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The Hausmädchen, literally 'house girl', is one of the most institutionalised persons in any household. Traditionally employed by the Households of the Bourgeoisie and Aristocracy (a.k.a. the Großhäuser, Grand Houses), the Hausmädchen nowadays is also employed in cafes, hotels, restaurants and in some companies.


Cultural History

One of the most famous Hausmädchen is, most likely, Wilrun Maach, the Hausmädchen of Alexander von Sykane.

Hausmädchen today


Hausmädchen are usually trained starting with 16 years, after the prospective Hausmädchen have left the Real-Gymnasium, and lasts for four years. This training is done at a Hausmädchenakademie. Contents of the training include, but are not limited to,

The most prestigious Hausmädchenakademie is the one in Bachschloss.

Rights, Duties and Ranks

Hausmädchen and Hausjungen

Hausmädchen outside of the House

Actress Aaltje Schreyg in Hausmädchenuniform, while she worked at a restaurant (the image is from 2016). The two cats are hers, named Sammt and Seyd.

Hausmädchen, since the early 20th century, found employment outside of the Households, first with companies, where they became known as the Kaffeemädchen, Coffee Girl, as their job was to go around the emerging offices with a trolley filled with hot coffee and biscuits to distribute to the office-workers. The canteen of HMW still employs Hausmädchen to serve food to the workers, while the offices still have several Hausmädchen on staff.

Hotels of the upper price segments also began to employ Hausmädchen during that time, both as service personell and to serve the guests.

The trend of restaurants and cafes employing Hausmädchen originated in the 1960s, . Since the early 2000s, their requirement for Hausmädchen was downgraded to personell, which was willing to wear the uniform, as the requirements of a waitress began to differ too much from the requirements of a Hausmädchen.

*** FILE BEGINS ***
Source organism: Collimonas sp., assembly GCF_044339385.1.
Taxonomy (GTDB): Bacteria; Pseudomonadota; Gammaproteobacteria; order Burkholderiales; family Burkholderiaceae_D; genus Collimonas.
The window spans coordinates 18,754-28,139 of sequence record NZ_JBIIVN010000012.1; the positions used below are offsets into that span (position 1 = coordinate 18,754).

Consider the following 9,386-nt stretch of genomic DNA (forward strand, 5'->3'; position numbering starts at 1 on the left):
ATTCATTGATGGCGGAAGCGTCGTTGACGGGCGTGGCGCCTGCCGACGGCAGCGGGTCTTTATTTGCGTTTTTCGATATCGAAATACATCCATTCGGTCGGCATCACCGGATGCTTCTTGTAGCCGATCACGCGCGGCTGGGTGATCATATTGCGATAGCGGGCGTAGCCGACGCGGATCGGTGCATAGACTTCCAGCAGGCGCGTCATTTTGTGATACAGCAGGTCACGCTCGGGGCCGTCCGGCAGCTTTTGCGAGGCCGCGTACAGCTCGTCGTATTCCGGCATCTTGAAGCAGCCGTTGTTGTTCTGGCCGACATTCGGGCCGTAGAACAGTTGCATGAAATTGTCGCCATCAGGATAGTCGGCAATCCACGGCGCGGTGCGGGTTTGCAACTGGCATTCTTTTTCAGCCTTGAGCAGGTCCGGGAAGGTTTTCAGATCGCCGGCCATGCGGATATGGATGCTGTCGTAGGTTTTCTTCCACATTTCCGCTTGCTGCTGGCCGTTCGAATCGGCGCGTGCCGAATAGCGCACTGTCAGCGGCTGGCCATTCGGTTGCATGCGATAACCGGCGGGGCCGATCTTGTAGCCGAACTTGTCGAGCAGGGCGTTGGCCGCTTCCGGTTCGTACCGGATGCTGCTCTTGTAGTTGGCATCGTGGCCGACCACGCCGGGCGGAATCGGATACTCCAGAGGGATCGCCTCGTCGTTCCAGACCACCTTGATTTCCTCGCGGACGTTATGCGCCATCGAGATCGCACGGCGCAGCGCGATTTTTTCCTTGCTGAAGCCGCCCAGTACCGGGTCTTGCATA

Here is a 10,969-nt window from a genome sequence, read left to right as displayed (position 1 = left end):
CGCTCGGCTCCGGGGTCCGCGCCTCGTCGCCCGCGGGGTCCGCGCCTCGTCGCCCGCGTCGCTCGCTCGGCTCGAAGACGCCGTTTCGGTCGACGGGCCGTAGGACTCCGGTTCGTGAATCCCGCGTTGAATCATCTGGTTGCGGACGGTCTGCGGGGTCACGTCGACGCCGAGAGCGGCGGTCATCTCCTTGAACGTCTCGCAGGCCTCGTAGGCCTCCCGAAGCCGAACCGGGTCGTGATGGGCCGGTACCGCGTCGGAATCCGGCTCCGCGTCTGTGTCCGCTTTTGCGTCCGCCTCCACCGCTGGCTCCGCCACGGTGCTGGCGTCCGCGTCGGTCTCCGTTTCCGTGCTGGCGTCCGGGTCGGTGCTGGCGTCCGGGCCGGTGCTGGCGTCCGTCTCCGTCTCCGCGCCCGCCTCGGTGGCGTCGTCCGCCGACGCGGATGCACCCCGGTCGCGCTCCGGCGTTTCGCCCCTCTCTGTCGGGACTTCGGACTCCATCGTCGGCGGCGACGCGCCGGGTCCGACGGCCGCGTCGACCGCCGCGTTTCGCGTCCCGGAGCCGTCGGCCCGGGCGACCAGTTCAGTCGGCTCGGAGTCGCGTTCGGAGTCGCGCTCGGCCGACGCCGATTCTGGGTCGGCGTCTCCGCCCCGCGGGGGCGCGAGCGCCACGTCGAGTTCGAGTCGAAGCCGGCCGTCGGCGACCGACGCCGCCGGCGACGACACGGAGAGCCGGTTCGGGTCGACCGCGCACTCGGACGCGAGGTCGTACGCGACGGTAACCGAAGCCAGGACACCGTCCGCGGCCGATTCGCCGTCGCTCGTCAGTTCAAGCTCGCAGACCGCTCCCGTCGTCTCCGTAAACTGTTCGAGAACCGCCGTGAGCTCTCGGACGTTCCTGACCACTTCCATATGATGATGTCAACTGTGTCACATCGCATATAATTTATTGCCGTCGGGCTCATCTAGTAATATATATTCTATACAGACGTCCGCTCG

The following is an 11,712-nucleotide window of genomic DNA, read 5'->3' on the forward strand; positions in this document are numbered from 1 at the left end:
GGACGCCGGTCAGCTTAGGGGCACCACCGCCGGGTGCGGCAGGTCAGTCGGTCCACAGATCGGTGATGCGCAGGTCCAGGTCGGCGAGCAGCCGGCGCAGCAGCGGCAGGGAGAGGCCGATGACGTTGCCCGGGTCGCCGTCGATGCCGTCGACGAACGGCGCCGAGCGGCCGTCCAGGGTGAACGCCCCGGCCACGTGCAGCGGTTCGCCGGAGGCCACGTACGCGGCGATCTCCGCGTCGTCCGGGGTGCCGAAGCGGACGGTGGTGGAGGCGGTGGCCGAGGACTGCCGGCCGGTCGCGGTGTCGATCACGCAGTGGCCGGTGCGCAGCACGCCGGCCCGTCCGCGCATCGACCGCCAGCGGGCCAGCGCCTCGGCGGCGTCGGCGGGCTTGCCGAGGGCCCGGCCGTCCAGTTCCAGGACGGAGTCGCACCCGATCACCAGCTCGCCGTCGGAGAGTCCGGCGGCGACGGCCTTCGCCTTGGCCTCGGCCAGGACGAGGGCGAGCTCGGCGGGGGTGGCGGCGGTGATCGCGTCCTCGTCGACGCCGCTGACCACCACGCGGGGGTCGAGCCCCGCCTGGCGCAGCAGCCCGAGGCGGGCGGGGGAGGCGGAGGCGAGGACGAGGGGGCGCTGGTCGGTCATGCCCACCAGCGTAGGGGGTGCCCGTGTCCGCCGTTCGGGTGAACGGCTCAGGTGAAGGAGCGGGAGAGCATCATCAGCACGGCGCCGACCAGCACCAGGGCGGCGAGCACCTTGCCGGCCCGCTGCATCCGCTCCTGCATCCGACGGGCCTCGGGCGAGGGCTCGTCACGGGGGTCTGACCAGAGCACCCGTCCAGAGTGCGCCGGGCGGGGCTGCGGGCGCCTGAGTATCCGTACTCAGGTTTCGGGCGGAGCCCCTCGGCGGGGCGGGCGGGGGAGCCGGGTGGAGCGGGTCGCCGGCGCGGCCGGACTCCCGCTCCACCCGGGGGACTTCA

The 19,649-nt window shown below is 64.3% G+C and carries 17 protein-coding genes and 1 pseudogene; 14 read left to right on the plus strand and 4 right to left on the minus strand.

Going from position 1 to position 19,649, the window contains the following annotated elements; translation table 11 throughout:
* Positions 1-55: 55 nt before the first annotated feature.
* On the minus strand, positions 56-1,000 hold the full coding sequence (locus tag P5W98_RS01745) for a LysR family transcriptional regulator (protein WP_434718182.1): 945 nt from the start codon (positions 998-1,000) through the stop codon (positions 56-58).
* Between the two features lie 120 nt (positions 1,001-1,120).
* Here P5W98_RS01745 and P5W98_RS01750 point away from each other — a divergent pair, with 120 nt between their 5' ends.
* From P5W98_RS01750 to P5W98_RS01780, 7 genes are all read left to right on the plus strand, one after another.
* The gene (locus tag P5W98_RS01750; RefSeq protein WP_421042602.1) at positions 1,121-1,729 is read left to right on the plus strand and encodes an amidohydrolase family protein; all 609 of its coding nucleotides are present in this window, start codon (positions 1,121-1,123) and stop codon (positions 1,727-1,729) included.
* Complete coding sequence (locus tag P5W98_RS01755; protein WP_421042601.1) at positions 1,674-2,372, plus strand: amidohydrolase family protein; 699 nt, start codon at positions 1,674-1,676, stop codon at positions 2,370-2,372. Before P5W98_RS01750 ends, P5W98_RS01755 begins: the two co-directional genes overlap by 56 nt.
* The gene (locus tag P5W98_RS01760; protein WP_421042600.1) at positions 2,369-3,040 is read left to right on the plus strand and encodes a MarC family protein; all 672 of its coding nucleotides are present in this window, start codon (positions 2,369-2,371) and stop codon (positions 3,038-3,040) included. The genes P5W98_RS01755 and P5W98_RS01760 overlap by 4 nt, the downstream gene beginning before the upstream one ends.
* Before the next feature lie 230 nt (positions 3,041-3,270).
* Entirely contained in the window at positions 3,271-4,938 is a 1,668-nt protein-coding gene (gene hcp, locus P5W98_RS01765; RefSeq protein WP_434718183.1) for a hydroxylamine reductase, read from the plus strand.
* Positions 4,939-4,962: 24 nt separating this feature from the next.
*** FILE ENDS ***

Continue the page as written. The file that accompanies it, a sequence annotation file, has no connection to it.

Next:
Schnelle Gruppe Schatten

'Kriegshausmädchen' of the Fürstliche Garde, during a combat Exercise, with SLK-37 Assault Rifle (Nela Masen). The (damaged) uniform belongs to Schloss Kap Leuenkönig.

Persistent rumours and conspiracy theories exist, that the Schnelle Gruppe Schatten, the special forces of the Fürstliche Streitkräfte, maintains a group of 'Kriegshausmädchen', Combat Maids, both for personal protection and for other purposes, including, but not limited to, assassination.

The Fürstliche Garde admitted to training some of its soldiers to be "something akin to combat maids, specialized in personal protection", but both the FG and the Armed Forces in general deny any rumours to the effect of a dedicated special forces unit.


Young Ladies, the left one being Ida Findehoof, in the uniforms of their three respective Households: The Findehoof-Household, the von Ehrenback Household and the Erenback Household.

While the Uniforms of the Hausmädchen are as varied as their places of employment, with every household having other uniforms or, in more recent examples, no uniforms at all and allowing Hausmädchen to come to work wearing whatever, there are certain traditional aspects, which many household uphold.

Most Hausmädchen wear a black dress, with a skirt of at least knee-length, a white apron, a white heapiece, stockings and garter. Variations and additions, like the lace to the apron or a choker, exist, including with the colour scheme. A lot of the appearance of the maids depends on the self-perception of the household, more traditional households choosing more traditional styles.

Bicíní Industries Model Kendra Cabhailín of the Tribe of Clonmel in uniform of the Maid Corps of Schloss Zyng. Note the black bow, which stands for Schloss Zyng.

Sometimes, the specific households have uniforms for the different residences, for example, the maid complements at Schloss Hochheyde, Schloss Feyrsteyn, Schloss Zyng and Schloss Banyer, all belonging to the House of Hochheyde, all wear slightly different uniforms, which make it easy to assign them (at least in theory).

In many households, it's also usual, that the Hausmädchen have a Tracht at hand as a uniform for more traditional-festive occasions.


Tanz der Hausmädchen

The Tanz der Hausmädchen, or Dance of the House Maidens, is a tradition belonging to every Teressian Ball. It is a short dance of the House Maidens of the Hosting House, usually the second to last dance of the evening, usually followed by one last Waltz.

See Also